When Technology Isn’t Enough: Educating Teachers About Tech’s Potential
Higher Education Technology can provide students with learning opportunities. To help students get the most out of technology, teachers should receive support to best implement it into their curriculum.
Since technology first surfaced as a possible game-changer in education, significant promises have been made that it would reshape education and improve learning experiences and outcome for students. Educators know, however, that few tech innovations have independently and completely fulfilled such a bold guarantee. In recent years, a new wave of technology has arrived in our schools with an assurance it would increase engagement, personalize learning and enhance learning opportunities for all students. More important, technology now provides the possibility of learning that is more attuned to students’ interests and challenges, thus defining personalization in ways that are beneficial to student success.
Unfortunately, new technologies often leave too many education leaders wondering if the adoption was worth the financial investment. Perhaps we view this commitment with the wrong lens. If we consider the technology investment in isolation, we fail to recognize what great educators know and studies show: that education technology can’t succeed if we don’t first invest in professional learning so that educators can embrace the potential of technology as a powerful collaborative tool and not as a standalone solution.
By tapping into the powerful potential of technology... educators can ensure they are offering hope to their students that they will be prepared for a highly digitalized, interconnected world.
Educators have generally accepted that digital devices, apps, and social media have a place in the classroom if used thoughtfully and in line with established safeguards. There are many examples of how technology helps students and educators collaborate, opens new worlds of possibilities, and, with tools like virtual reality, lets students “visit” locations around the world. No technological tool has been able to replace a great teacher, however, and great teachers can’t use technology effectively without support and training. Simply stated, without high-quality professional learning, educators may not be able to leverage tools to their fullest potential.
Effective professional learning engages educators in exploration of different technologies and their uses and helps them make informed connections across pedagogy and content. By investing in powerful professional learning, we tell teachers that their own growth is a priority. We allow for collaborative relationships to develop that become strengthened by mutual trust and sharing. As a result, teachers effectively implement technology so that it is not a distraction but a natural extension of the learning experience.
Using technology efficiently
Although it seems that all students are digital natives, we must keep in mind that learners need a variety of opportunities to engage with technology. It is not enough for students to merely have access to technology and the internet. They also need well-trained educators who are thoughtful about how technology can help prepare students for the skills they will need to thrive in the future, including thinking critically, working collaboratively, and being productive communicators, innovators and problem solvers. To be effective, teachers need to harness the best of what technology offers.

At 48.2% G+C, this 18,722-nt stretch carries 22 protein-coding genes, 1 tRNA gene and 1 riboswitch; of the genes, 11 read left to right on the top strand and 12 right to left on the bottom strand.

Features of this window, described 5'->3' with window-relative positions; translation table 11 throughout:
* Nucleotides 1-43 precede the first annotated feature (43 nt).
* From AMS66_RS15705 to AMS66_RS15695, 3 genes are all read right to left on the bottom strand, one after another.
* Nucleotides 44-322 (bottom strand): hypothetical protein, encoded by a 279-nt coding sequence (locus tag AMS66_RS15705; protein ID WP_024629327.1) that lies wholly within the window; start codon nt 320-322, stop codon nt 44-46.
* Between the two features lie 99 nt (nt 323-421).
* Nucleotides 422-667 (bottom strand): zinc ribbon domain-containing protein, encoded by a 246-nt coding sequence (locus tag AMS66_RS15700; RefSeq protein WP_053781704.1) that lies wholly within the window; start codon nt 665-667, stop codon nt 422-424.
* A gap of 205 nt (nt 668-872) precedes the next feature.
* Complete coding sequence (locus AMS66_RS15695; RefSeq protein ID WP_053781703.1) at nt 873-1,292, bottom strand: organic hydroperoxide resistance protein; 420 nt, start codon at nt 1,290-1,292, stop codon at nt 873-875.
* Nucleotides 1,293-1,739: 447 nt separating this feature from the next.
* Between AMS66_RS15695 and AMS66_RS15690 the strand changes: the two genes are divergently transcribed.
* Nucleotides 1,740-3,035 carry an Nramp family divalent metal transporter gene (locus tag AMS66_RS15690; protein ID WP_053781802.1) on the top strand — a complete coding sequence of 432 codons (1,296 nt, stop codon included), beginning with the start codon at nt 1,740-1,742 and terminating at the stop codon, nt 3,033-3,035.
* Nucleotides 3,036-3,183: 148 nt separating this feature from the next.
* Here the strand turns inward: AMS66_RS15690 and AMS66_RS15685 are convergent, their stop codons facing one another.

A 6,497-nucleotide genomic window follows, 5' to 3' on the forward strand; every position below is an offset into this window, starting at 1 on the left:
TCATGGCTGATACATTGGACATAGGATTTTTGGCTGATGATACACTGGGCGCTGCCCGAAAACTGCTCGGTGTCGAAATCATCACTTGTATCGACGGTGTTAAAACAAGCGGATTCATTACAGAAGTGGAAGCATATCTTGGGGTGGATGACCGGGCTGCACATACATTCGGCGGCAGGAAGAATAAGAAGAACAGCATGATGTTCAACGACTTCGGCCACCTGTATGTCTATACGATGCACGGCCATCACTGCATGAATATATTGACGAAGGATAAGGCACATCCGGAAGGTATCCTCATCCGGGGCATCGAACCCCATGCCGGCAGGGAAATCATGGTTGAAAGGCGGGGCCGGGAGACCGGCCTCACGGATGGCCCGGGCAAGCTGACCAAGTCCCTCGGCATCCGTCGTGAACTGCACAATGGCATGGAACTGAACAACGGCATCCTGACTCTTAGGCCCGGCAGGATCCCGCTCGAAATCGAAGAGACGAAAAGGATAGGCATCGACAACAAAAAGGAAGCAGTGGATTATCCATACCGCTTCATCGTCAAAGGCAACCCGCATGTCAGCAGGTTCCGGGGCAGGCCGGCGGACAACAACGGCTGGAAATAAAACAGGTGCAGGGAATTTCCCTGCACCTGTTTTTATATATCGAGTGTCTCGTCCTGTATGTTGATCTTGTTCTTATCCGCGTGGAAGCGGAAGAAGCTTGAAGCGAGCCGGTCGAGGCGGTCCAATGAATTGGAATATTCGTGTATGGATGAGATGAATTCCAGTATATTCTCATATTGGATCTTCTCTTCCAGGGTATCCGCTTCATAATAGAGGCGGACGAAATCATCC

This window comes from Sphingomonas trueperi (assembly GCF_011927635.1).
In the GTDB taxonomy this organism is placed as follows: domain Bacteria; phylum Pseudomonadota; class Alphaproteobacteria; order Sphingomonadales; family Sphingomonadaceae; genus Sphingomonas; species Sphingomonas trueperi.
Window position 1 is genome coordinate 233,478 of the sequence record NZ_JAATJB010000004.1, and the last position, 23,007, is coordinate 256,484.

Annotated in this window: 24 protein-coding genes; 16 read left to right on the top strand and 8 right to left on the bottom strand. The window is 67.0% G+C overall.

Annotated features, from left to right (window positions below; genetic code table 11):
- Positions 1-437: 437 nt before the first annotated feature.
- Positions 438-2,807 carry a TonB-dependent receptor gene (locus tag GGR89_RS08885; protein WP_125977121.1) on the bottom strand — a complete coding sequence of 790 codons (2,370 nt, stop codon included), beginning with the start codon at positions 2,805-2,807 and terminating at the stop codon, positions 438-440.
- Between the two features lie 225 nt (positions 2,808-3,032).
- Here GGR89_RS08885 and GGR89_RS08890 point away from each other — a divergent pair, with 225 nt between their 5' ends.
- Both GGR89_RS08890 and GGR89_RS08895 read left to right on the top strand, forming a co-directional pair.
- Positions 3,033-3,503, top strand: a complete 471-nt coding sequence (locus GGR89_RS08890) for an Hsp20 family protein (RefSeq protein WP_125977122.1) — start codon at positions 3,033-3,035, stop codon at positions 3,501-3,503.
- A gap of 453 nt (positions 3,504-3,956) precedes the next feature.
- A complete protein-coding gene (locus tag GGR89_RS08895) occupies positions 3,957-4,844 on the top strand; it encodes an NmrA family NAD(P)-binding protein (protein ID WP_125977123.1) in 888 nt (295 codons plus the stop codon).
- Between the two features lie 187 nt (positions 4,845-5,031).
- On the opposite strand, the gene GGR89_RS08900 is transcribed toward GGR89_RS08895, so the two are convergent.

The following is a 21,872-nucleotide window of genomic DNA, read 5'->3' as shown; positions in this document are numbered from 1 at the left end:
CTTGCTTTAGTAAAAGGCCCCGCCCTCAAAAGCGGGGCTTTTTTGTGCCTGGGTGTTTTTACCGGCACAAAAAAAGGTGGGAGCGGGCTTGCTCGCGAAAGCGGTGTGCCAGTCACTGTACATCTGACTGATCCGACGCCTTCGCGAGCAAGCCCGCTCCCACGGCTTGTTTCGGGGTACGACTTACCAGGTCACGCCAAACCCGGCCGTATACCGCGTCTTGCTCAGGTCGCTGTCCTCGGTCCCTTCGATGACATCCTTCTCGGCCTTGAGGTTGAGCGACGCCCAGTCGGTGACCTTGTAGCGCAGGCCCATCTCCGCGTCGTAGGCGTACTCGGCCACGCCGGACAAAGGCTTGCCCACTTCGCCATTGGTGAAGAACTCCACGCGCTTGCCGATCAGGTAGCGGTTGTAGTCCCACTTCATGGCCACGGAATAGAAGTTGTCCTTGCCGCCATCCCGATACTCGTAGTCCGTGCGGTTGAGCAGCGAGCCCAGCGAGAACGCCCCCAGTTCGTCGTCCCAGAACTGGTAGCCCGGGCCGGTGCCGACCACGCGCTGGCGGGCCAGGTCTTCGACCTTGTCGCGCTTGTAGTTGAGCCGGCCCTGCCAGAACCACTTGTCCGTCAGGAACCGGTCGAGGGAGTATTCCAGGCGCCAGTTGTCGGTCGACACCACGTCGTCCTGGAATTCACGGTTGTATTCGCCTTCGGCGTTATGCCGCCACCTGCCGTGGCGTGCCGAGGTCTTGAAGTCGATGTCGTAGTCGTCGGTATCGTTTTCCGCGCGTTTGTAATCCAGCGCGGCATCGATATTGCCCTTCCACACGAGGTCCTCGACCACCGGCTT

...technology can’t succeed if we don’t first invest in professional learning so that educators can embrace the potential of technology as a powerful collaborative tool and not as a standalone solution.
One of the priorities we must make is to identify a robust method for broadly sharing effective uses of technology rather than keeping successful strategies and learning activities to ourselves. Sharing ideas far and wide can have a profound effect on the lives of students. I’ve had the good fortune of observing amazing examples of technology-rich learning processes like engaging with international pen pals, taking virtual reality tours through art museums across the world, or developing student-produced movies. It has been heartwarming to observe students genuinely engaged in and charting their own learning progressions. In this way, learning becomes more personalized and relevant, and it produces measurable outcomes that align and validate the purchase and use of new technologies.
When I think about the responsibility of educators to prepare students for their futures, I am struck by the overwhelming truth that we do not definitively know what their futures will look like; we can only anticipate possibilities. We do know, however, that our students will inherit a future that is more globally interconnected and that demands a working knowledge of how to harness technology to access content, develop international partnerships, and use data to resolve pressing issues. By tapping into the powerful potential of technology, coupled with meaningful professional support, educators can ensure they are offering hope to their students that they will be prepared for a highly digitalized, interconnected world.